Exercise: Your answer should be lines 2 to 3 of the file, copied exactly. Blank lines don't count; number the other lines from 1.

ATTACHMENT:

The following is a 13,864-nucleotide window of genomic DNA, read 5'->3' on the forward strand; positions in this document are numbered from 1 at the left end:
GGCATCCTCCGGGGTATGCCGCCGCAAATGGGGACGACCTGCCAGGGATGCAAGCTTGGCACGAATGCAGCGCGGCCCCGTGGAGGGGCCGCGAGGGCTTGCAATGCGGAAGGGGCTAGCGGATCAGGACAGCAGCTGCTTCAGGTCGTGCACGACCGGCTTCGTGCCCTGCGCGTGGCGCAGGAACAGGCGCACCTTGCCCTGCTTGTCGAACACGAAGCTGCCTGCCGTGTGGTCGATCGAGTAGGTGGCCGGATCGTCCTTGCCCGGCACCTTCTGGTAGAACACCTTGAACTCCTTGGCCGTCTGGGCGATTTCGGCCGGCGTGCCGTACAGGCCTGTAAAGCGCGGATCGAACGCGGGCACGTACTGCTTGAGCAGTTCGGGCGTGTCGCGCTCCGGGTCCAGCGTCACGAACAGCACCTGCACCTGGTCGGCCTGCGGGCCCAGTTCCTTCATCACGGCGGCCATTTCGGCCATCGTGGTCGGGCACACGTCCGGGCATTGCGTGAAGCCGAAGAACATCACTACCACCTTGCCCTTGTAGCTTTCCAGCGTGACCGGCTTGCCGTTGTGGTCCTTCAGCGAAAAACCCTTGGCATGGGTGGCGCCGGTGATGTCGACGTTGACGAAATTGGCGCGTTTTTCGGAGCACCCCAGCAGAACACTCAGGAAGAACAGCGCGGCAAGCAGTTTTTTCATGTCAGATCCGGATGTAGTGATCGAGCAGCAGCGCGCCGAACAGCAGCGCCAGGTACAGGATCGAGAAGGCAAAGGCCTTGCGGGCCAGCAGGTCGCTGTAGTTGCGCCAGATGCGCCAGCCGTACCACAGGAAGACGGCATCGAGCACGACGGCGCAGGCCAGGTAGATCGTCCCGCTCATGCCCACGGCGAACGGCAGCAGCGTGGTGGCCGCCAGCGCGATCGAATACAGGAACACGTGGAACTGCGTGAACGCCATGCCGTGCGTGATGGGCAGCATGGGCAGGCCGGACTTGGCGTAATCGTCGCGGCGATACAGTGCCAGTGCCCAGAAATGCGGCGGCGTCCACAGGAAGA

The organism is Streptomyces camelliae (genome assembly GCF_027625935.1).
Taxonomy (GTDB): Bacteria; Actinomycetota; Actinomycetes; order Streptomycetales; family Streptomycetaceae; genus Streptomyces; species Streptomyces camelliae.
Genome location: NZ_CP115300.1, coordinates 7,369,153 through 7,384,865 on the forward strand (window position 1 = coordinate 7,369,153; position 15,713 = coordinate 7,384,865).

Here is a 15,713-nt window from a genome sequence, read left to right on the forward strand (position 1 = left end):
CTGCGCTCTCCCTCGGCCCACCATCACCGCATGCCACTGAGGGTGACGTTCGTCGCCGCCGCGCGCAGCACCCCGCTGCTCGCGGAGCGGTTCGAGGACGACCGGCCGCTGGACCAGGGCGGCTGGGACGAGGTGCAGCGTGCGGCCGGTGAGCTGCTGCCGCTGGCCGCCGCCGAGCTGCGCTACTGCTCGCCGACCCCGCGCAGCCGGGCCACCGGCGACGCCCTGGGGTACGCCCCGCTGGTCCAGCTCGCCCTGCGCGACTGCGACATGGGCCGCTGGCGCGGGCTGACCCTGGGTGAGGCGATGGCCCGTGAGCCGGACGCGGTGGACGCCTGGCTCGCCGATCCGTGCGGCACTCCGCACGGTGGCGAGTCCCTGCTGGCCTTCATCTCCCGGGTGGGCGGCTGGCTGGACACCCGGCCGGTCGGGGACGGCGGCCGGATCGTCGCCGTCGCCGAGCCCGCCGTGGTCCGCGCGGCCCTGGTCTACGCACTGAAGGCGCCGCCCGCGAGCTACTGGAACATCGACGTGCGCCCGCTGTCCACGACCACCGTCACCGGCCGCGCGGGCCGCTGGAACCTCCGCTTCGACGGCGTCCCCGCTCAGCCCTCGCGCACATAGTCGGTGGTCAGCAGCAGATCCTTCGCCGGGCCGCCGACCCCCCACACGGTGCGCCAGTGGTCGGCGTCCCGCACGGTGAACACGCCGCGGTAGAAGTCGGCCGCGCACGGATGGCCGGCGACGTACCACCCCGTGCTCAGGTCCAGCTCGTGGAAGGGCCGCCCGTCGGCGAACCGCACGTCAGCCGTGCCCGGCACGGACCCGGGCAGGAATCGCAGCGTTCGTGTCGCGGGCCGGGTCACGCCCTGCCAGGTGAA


GGCATCCTCCGGGGTATGCCGCCGCAAATGGGGACGACCTGCCAGGGATGCAAGCTTGGCACGAATGCAGCGCGGCCCCGTGGAGGGGCCGCGAGGGCTTGCAATGCGGAAGGGGCTAGCGGATCAGGACAGCAGCTGCTTCAGGTCGTGCACGACCGGCTTCGTGCCCTGCGCGTGGCGCAGGAACAGGCGCACCTTGCCCTGCTTGTCGAACACGAAGCTGCCTGCCGTGTGGTCGATCGAGTAGGTGGCCGGATCGTCCTTGCCCGGCACCTTCTGGTAGAACACCTTGAACTCCTTGGCCGTCTGGGCGATTTCGGCCGGCGTGCCGTACAGGCCTGTAAAGCGCGGATCGAACGCGGGCACGTACTGCTTGAGCAGTTCGGGCGTGTCGCGCTCCGGGTCCAGCGTCACGAACAGCACCTGCACCTGGTCGGCCTGCGGGCCCAGTTCCTTCATCACGGCGGCCATTTCGGCCATCGTGGTCGGGCACACGTCCGGGCATTGCGTGAAGCCGAAGAACATCACTACCACCTTGCCCTTGTAGCTTTCCAGCGTGACCGGCTTGCCGTTGTGGTCCTTCAGCGAAAAACCCTTGGCATGGGTGGCGCCGGTGATGTCGACGTTGACGAAATTGGCGCGTTTTTCGGAGCACCCCAGCAGAACACTCAGGAAGAACAGCGCGGCAAGCAGTTTTTTCATGTCAGATCCGGATGTAGTGATCGAGCAGCAGCGCGCCGAACAGCAGCGCCAGGTACAGGATCGAGAAGGCAAAGGCCTTGCGGGCCAGCAGGTCGCTGTAGTTGCGCCAGATGCGCCAGCCGTACCACAGGAAGACGGCATCGAGCACGACGGCGCAGGCCAGGTAGATCGTCCCGCTCATGCCCACGGCGAACGGCAGCAGCGTGGTGGCCGCCAGCGCGATCGAATACAGGAACACGTGGAACTGCGTGAACGCCATGCCGTGCGTGATGGGCAGCATGGGCAGGCCGGACTTGGCGTAATCGTCGCGGCGATACAGTGCCAGTGCCCAGAAATGCGGCGGCGTCCACAGGAAGA

The organism is Streptomyces camelliae (genome assembly GCF_027625935.1).